The prevention of bovine mastitis on dairy farms has two key elements: medical and labor practices. Dairy cow mastitis is an infection of the udder that is communicable and costly. The findings presented here are from a multi-year, multi-state, grant-funded project led by Dr. Ronald Erskine, MSU veterinarian. The project included dairy farms in Michigan, Pennsylvania, and Florida. It involved several team members across these states, with researchers at JSRI conducting and leading the evaluation of the project.
Titled “An Integrated Extension and Education Program to Reduce Mastitis and Antimicrobial Use,” the project sought to identify best practices on dairy farms for reducing the incidence of bovine mastitis and the use of antimicrobial treatments. One of the components of the evaluation process was to conduct focus groups with dairy farm employees and managers in each of these states to gain an understanding of their views regarding the prevention and control of mastitis.
The findings presented here focus on labor. We share these findings as a way of contributing to the understanding among Extension dairy specialists and educators of the perspectives of both producers/managers and employees regarding the prevention of mastitis.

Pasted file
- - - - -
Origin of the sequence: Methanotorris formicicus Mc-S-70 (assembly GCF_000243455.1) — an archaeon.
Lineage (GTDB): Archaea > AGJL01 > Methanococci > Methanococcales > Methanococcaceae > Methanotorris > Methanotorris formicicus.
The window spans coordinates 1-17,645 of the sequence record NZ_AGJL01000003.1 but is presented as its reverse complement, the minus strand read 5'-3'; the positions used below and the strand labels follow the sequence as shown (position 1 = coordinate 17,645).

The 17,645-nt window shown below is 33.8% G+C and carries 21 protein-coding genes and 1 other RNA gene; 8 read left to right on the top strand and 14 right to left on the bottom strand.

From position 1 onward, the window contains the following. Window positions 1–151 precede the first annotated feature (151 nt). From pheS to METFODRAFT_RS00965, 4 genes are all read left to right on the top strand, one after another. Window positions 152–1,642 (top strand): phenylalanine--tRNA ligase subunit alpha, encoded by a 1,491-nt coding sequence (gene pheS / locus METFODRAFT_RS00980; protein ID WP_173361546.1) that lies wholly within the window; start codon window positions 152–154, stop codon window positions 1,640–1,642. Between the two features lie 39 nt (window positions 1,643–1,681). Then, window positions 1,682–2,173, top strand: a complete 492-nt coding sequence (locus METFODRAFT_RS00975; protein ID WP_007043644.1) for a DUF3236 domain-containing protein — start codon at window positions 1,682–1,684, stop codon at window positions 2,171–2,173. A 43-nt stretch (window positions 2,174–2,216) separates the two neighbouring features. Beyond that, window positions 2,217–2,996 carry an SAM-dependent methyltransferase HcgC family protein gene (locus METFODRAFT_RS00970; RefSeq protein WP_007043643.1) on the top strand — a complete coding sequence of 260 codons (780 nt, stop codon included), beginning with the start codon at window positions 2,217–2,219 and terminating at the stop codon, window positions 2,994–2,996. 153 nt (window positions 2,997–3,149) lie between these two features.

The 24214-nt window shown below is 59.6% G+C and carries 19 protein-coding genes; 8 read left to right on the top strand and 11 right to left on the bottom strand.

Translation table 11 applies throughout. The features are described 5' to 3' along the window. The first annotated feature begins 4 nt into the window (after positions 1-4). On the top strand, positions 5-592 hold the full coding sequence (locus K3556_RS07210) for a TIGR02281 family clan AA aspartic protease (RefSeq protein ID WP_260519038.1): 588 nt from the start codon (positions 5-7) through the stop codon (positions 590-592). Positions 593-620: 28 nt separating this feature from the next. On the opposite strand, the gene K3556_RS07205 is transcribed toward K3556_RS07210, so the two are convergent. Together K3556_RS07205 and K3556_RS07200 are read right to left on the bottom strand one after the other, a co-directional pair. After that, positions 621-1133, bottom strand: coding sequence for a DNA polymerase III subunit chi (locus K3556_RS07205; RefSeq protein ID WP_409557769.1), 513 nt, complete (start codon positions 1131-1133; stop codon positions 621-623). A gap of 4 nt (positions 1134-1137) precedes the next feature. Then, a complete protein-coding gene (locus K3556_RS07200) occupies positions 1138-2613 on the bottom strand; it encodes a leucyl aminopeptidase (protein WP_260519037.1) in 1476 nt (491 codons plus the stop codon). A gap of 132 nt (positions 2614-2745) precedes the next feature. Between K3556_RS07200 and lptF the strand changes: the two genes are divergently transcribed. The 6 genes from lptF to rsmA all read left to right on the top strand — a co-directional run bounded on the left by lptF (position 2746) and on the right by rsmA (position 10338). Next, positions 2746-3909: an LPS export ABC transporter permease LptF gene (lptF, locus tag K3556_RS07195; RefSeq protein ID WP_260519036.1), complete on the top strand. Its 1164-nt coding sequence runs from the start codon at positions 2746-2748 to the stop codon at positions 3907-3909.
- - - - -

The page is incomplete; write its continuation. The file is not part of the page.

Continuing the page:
Recent demographic changes in dairy labor in which Latino immigrants have become the majority workforce have produced new labor concerns and magnified old ones. Our research identifies labor concerns from twelve focus groups convened in Michigan, Pennsylvania, and Florida during 2013. Our findings show that producers/managers and employees have common as well as different workplace concerns, and that Spanish-speaking employees (SSE) have concerns different from those of English-speaking employees (ESE). Three overarching areas of concern are described in this article: 1) incentives, 2) communications, and 3) workplace. Our findings indicate that Extension educators and producers/managers should consider the needs and desires of dairy farm employees and find ways to effectively engage them in preventing and controlling mastitis on the farms.